The cost of everything is going up, and development costs are no exception as the City of Vancouver looks to increase the rates for Community Amenity Contributions (CACs).
The proposed increases would see CACs jump by more than 50% for some areas and building types, and by as much as 111% for one. Norquay (Kingsway C-2) would see that largest percent increase, taking existing CAC target rates from $14.19 per sq. ft to $30 per sq. ft. It’s followed by Grandview-Woodland mid-rise multi-family sub-areas with a 56% increase to $40 per sq. ft, and Cambie Corridor six to 10 storey mixed-use builds with a 51% increase to $185 per sq. ft.
CACs are charged to developers in exchange for development rights granted through rezoning, and are typically provided in-kind — in the form of affordable housing or childcare facilities, as examples — or straight cash contributions that go towards funding infrastructure improvements in the City.
The City of Vancouver sets target rates for CACs by area for areas that don’t have their own policies, but will often work with the developer to negotiate an appropriate value and form of the CACs, factoring in the impacts of rezoning, existing policies, and community plans.
In a report to Vancouver City Council, City staff said that target rates for CACs are recalibrated every four years — or sooner if market conditions have changed dramatically — in order to better reflect current “market conditions and viability of new housing supply and job space.” The last updates were made in 2018 and 2020.
Council will be voting on the new recommended rates in a meeting on Tuesday, April 11, and those rates are as follows:
The City says that it hired two external consultants, Coriolis Consulting Corp. and Urban Systems Ltd., to analyze and identify the rate adjustments and that those consultants recommended increasing five targets while maintaining eight. The City also held engagement with various stakeholders beginning in October 2022, including meetings with the Urban Development Institute (UDI), National Association of Industrial and Office Properties (NAIOP), and the Homebuilders Association of Vancouver.
Target rates for CACs are adjusted annually using an inflationary index that is tied to annual changes in property values and construction costs, with the last adjustment approved on June 7, 2022. UDI and NAIOP said they were concerned by the newly proposed rate increases because they are higher than inflationary increases and would have a negative impact on the financial viability of certain projects. In response, staff said that the increases are not the result of inflation, but rather “to ensure that land lift is being secured as per the City’s CAC policy, subject to economic testing and ability to pay.”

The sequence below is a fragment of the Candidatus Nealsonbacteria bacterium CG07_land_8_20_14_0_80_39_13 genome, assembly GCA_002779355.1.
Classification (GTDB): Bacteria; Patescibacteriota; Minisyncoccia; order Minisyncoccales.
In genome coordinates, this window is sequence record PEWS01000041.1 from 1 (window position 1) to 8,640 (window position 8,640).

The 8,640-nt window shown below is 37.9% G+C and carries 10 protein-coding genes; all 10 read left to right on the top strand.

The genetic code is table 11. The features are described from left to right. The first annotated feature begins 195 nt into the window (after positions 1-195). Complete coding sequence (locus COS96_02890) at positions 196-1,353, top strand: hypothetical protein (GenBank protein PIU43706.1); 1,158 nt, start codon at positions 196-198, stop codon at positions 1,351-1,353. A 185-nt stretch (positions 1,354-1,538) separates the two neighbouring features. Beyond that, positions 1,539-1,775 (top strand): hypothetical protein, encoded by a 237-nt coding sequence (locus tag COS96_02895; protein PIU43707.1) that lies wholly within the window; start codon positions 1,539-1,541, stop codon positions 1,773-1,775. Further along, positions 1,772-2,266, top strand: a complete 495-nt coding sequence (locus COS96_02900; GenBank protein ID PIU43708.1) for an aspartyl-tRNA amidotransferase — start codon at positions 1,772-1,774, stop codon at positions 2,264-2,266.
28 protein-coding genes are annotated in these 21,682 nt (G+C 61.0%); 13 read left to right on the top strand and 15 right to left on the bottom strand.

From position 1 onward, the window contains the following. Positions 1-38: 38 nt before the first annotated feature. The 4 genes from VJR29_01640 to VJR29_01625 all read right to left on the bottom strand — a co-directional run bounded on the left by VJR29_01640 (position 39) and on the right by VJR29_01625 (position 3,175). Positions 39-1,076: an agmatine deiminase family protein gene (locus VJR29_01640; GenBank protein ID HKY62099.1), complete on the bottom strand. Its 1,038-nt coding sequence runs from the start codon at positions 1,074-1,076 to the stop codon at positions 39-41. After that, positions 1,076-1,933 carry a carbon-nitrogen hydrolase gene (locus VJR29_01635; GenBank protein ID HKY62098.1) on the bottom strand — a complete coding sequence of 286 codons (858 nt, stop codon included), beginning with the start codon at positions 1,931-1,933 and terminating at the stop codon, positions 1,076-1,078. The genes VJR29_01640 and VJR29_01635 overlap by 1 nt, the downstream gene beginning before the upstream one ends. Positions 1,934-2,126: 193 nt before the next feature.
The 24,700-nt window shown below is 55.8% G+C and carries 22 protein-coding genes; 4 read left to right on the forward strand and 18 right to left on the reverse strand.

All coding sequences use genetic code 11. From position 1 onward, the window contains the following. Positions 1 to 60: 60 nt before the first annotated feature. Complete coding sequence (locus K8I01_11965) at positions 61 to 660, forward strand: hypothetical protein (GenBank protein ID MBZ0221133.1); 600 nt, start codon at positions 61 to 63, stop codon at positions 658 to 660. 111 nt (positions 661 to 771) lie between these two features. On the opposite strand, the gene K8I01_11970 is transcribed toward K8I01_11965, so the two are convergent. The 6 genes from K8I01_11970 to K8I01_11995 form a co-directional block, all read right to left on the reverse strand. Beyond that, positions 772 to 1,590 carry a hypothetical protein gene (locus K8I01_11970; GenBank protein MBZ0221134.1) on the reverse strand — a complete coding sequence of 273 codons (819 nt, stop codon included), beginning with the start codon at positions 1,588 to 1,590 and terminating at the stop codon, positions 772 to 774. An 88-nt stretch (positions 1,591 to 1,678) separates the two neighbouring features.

“The timing of the proposed changes is particularly difficult, as high interest rates and diminishing sales numbers are already causing many projects to be paused until market conditions improve, so they can become financially viable again,” wrote UDI President and CEO Anne McMullin in a letter to the City.
McMullin also adds that UDI believes the City should not be enforcing an “artificial floor” for CACs, and that rates should be truly responsive to fluctuations in the market, including decreases, instead of just increases. UDI is also recommending that the City consider allowing delivery of public amenities to be delayed, in cases where “it means enabling the delivery of much needed housing supply.”
Meanwhile, the NAIOP, in a letter written by NAIOP Vancouver Executive Director Paul Kool, voiced concerns that the interest rates used in the economic testing (5.5%) were too low, and that lease rates assumptions ($40 per sq. ft) for industrial projects in certain areas of the City were too high.
On the proposed increased targets, the City said that has “gradually increased the use of pre-set development contributions, such as CAC targets and Density Bonus Zoning contributions, to add certainty and predictability, and to improve and streamline the process for all parties involved.” The City also estimates that 60% of rezonings with CACs follow the target approach (as opposed to a negotiated approach) and that the City’s goal is to increase the use of targets.
In December, Councillor Sarah Kirby-Yung also filed a motion directing staff to report back to Council with an implementation plan for establishing fixed-rate CACs specifically for low-rise and mid-rise residential developments. That motion was approved by Council on December 6, 2022, and Council is currently awaiting the report, which is expected to be delivered in Q2 2023.
If the new rates for CACs are approved on April 11, they will come into effect beginning September 30.
Howard is a Staff Writer at STOREYS. He is based in Vancouver, British Columbia, and has also written about media for One Zero and international politics for WhoWhatWhy. Before STOREYS, he was also the Deputy Editor of 604 Now.